“I’m a tall corner that can run,” said Johnson, his one gold tooth gleaming. “That’s what they’re going to pay me to do.”
Crawford in the preseason had two interceptions and five passes defended, but that wasn’t an accurate indication of his readiness to play, he said.
“I was just kind of out being there freelancing,” Crawford said. “I was kind of being dumb about stuff like that. I feel like I improved on that aspect of the game.”
He helped to replace Griffin in Weeks 4 through 6 when Griffin was sidelined by a strained right hamstring. He played mostly in the slot, though, which defensive coordinator Jim Haslett acknowledged was a tough assignment for a rookie.
Crawford has been inactive for the past five games. That was an opportunity for him to learn in practice and as an observer during games.
Haslett sees upside in both players.
“I like D.J. because he’s long, he’s athletic,” Haslett said. “He hasn’t played a lot of football. He’s kind of bounced around, but I like his skills just from what I’ve seen. I haven’t really seen him live.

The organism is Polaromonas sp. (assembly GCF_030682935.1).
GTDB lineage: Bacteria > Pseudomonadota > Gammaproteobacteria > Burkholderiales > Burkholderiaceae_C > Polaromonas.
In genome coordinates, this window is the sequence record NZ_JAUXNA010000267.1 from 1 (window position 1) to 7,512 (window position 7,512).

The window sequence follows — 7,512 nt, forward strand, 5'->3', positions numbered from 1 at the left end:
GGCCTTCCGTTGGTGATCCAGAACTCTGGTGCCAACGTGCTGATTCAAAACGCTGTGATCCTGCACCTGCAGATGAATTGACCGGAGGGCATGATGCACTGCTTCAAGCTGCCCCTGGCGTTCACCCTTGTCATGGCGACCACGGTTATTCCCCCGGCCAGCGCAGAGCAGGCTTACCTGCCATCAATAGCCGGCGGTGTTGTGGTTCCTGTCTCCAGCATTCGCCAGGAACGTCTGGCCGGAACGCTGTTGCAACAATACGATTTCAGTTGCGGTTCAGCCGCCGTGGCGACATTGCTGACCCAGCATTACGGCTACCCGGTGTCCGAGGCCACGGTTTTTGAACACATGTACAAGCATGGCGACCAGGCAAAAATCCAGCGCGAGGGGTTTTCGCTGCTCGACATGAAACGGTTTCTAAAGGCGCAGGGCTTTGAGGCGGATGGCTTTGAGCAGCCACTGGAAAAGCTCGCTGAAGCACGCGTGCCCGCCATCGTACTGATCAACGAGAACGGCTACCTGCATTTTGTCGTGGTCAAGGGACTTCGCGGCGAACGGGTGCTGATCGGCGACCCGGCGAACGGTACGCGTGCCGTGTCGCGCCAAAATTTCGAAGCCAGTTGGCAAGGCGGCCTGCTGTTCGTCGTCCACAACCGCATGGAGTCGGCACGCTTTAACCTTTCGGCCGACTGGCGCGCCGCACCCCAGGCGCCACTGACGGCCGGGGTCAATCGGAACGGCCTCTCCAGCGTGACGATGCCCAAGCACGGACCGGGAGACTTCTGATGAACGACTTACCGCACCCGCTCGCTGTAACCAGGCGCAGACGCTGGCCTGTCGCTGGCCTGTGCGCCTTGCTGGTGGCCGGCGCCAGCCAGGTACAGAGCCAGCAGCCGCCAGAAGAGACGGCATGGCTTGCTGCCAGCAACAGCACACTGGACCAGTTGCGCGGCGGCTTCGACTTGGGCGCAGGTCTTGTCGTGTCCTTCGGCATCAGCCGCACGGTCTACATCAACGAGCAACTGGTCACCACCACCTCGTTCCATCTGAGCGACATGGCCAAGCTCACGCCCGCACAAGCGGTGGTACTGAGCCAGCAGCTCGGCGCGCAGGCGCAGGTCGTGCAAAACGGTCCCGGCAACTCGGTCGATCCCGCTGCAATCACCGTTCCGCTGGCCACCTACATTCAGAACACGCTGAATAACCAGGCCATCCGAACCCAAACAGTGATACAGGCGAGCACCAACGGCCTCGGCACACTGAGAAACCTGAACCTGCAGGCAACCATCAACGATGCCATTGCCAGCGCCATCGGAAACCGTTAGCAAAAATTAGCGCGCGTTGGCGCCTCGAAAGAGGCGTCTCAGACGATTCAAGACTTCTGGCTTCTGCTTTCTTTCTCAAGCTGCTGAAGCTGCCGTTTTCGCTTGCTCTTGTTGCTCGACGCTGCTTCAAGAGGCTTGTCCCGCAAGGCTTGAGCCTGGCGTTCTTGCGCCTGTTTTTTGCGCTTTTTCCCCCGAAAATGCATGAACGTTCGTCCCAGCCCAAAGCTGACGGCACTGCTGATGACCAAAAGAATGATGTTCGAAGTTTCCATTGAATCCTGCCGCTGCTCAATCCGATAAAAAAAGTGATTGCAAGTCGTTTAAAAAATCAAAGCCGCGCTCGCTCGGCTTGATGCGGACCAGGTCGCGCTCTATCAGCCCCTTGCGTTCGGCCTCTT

“Richard’s a guy that has great ball skills. He’s extremely quick. He doesn’t understand the game fully yet, but he’s getting better on the outside than the inside. We just try to utilize what we think they do best, kind of like we do with the safeties.”
Rookie offensive tackle Tom Compton became the last healthy member of the Redskins‘ nine-member draft class to make the active roster when he was promoted from the practice squad to fill suspended cornerback Cedric Griffin’s roster spot.
Compton, a sixth-round pick out of FCS program South Dakota, is the 10th offensive lineman on Washington’s active roster. Fortunately for the Redskins, though, they haven’t had to test that depth.